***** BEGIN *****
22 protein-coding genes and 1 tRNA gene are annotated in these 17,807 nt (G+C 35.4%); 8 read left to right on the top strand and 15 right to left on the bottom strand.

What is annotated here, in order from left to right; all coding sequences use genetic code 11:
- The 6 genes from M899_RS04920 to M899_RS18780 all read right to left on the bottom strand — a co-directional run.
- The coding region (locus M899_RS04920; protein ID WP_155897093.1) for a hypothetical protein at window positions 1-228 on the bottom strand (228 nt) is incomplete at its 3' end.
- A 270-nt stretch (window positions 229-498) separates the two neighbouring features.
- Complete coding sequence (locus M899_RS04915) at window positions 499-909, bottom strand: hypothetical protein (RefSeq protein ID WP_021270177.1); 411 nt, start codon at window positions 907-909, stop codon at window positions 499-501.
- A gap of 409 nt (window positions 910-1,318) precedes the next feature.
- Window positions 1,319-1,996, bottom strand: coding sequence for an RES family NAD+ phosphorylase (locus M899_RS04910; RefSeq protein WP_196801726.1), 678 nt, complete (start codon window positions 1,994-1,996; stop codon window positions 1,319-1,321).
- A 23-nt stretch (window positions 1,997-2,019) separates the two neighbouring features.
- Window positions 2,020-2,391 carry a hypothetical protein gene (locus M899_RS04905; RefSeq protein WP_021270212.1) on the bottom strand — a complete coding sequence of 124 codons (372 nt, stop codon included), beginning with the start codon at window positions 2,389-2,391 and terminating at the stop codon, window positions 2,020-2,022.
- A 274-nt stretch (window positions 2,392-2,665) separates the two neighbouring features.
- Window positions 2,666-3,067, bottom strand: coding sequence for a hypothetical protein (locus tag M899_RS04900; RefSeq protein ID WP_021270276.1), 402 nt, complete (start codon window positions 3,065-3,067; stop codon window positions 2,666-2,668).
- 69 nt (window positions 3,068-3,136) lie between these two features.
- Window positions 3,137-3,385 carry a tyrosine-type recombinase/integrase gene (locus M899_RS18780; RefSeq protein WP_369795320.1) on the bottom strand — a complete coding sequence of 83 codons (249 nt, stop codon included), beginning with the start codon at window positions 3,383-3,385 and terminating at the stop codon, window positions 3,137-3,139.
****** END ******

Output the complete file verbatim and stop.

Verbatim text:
22 protein-coding genes and 1 tRNA gene are annotated in these 17,807 nt (G+C 35.4%); 8 read left to right on the top strand and 15 right to left on the bottom strand.

What is annotated here, in order from left to right; all coding sequences use genetic code 11:
- The 6 genes from M899_RS04920 to M899_RS18780 all read right to left on the bottom strand — a co-directional run.
- The coding region (locus M899_RS04920; protein ID WP_155897093.1) for a hypothetical protein at window positions 1-228 on the bottom strand (228 nt) is incomplete at its 3' end.
- A 270-nt stretch (window positions 229-498) separates the two neighbouring features.
- Complete coding sequence (locus M899_RS04915) at window positions 499-909, bottom strand: hypothetical protein (RefSeq protein ID WP_021270177.1); 411 nt, start codon at window positions 907-909, stop codon at window positions 499-501.
- A gap of 409 nt (window positions 910-1,318) precedes the next feature.
- Window positions 1,319-1,996, bottom strand: coding sequence for an RES family NAD+ phosphorylase (locus M899_RS04910; RefSeq protein WP_196801726.1), 678 nt, complete (start codon window positions 1,994-1,996; stop codon window positions 1,319-1,321).
- A 23-nt stretch (window positions 1,997-2,019) separates the two neighbouring features.
- Window positions 2,020-2,391 carry a hypothetical protein gene (locus M899_RS04905; RefSeq protein WP_021270212.1) on the bottom strand — a complete coding sequence of 124 codons (372 nt, stop codon included), beginning with the start codon at window positions 2,389-2,391 and terminating at the stop codon, window positions 2,020-2,022.
- A 274-nt stretch (window positions 2,392-2,665) separates the two neighbouring features.
- Window positions 2,666-3,067, bottom strand: coding sequence for a hypothetical protein (locus tag M899_RS04900; RefSeq protein ID WP_021270276.1), 402 nt, complete (start codon window positions 3,065-3,067; stop codon window positions 2,666-2,668).
- 69 nt (window positions 3,068-3,136) lie between these two features.
- Window positions 3,137-3,385 carry a tyrosine-type recombinase/integrase gene (locus M899_RS18780; RefSeq protein WP_369795320.1) on the bottom strand — a complete coding sequence of 83 codons (249 nt, stop codon included), beginning with the start codon at window positions 3,383-3,385 and terminating at the stop codon, window positions 3,137-3,139.